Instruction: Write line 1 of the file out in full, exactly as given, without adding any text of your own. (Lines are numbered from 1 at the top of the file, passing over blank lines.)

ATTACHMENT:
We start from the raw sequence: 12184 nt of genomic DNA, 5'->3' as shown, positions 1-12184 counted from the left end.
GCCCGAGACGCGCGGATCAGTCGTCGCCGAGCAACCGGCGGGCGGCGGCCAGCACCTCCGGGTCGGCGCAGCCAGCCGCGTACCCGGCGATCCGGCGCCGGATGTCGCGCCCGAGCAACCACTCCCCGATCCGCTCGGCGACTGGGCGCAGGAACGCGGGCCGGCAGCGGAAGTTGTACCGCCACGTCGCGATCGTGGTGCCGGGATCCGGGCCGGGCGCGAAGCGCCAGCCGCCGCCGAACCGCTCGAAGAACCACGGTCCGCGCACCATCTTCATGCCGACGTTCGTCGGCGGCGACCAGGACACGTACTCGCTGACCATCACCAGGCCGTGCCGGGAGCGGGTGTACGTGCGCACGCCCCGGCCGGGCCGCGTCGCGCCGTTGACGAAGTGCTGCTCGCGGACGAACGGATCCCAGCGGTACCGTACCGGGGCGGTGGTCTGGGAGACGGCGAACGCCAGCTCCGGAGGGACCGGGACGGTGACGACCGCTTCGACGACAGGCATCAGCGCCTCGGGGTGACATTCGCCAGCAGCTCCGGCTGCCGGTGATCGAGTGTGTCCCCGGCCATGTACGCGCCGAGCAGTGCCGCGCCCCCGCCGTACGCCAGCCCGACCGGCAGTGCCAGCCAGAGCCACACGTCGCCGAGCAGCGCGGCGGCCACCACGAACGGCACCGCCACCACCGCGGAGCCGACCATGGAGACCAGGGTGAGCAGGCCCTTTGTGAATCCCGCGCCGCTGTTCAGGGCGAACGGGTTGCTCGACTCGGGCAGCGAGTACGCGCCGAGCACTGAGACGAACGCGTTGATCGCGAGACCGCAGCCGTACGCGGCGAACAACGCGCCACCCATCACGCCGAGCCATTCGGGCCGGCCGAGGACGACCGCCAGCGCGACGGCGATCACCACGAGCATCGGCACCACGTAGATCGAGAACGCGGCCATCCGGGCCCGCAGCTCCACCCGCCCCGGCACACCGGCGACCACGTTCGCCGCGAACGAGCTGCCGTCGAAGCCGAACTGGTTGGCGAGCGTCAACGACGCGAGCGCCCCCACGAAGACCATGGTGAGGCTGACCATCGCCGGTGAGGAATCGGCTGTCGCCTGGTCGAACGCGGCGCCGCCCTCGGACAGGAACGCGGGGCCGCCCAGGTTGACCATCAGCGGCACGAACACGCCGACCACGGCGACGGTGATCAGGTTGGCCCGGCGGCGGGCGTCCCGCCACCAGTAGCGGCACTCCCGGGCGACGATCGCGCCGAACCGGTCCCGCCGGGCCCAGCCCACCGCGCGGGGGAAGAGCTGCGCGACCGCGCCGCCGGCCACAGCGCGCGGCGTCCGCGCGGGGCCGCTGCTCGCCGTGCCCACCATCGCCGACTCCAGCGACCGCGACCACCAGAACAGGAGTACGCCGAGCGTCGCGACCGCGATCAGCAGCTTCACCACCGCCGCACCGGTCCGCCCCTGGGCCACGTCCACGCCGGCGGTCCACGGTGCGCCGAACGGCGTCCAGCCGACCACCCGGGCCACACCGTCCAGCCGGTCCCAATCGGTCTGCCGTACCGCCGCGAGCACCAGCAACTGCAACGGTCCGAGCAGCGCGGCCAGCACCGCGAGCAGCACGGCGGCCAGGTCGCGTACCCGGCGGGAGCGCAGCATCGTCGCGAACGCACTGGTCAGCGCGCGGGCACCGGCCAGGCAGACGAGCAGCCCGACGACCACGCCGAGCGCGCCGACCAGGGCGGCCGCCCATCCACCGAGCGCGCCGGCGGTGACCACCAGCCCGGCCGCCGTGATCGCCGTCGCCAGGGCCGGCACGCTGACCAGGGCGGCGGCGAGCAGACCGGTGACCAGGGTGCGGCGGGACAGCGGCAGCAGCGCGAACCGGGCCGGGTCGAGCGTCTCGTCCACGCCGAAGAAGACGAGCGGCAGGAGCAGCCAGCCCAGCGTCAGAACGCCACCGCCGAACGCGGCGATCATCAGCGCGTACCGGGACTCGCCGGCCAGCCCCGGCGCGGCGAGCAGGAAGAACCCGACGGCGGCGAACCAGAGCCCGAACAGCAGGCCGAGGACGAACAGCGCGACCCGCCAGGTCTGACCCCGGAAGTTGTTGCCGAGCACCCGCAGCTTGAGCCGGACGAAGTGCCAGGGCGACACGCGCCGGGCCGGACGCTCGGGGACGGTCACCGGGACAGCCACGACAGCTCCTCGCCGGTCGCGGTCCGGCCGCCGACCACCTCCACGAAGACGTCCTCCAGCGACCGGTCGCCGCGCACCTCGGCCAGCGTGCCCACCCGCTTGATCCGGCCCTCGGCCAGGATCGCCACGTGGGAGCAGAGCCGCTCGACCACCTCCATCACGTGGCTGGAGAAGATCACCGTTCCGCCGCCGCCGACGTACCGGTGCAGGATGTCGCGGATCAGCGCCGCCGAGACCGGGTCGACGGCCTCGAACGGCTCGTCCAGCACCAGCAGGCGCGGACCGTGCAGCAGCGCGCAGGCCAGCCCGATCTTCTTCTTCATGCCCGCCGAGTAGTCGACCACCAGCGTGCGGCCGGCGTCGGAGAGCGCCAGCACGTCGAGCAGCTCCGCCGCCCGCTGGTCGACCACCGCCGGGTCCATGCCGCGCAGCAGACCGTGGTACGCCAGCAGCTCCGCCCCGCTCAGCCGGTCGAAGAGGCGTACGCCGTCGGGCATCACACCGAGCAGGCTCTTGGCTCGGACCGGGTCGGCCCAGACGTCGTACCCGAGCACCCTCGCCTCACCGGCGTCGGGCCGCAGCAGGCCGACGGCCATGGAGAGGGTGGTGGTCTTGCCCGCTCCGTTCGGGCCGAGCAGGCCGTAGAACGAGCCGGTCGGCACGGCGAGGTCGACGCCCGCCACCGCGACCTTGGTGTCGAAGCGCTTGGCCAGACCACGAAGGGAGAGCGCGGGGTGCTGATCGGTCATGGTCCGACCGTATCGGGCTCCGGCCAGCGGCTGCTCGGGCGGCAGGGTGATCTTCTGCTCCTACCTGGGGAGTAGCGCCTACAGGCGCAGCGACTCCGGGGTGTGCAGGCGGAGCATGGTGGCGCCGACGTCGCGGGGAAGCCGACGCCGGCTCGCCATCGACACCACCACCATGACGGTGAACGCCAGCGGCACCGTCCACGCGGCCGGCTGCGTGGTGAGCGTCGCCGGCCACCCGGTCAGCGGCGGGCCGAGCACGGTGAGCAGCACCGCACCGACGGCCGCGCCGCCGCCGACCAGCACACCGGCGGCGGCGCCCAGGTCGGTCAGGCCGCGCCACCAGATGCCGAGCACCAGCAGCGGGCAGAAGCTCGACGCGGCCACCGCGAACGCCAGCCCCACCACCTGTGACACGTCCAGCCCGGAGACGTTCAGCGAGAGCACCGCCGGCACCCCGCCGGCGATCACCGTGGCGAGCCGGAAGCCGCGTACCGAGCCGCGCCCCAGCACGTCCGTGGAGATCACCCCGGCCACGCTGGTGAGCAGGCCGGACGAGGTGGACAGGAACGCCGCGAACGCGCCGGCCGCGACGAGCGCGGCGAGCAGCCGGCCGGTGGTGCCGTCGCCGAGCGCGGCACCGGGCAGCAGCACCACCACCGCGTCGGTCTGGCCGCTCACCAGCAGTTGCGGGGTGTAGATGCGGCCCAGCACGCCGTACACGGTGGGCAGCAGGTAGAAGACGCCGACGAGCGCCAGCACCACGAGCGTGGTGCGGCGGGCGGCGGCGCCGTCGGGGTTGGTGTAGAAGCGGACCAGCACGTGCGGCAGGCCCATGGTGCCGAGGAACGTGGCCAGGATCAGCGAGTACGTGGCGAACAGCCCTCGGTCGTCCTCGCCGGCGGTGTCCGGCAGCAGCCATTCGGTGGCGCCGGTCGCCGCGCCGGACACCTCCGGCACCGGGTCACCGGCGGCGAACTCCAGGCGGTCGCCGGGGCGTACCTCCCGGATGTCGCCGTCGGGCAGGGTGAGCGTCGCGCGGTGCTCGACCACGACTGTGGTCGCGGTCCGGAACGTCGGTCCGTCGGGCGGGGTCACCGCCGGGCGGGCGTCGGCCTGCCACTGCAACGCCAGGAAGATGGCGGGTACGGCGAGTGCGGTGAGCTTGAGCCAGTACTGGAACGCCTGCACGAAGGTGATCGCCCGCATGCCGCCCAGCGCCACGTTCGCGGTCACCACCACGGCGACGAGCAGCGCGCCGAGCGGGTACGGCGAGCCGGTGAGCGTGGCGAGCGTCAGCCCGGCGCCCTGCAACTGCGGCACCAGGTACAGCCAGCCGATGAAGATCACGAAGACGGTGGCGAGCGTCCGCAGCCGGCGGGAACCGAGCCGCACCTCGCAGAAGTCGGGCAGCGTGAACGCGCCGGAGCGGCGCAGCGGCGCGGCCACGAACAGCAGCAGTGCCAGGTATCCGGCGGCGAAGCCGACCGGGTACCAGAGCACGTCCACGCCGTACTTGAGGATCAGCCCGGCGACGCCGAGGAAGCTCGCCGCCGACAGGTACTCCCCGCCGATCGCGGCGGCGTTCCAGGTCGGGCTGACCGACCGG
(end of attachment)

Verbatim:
We start from the raw sequence: 12184 nt of genomic DNA, 5'->3' as shown, positions 1-12184 counted from the left end.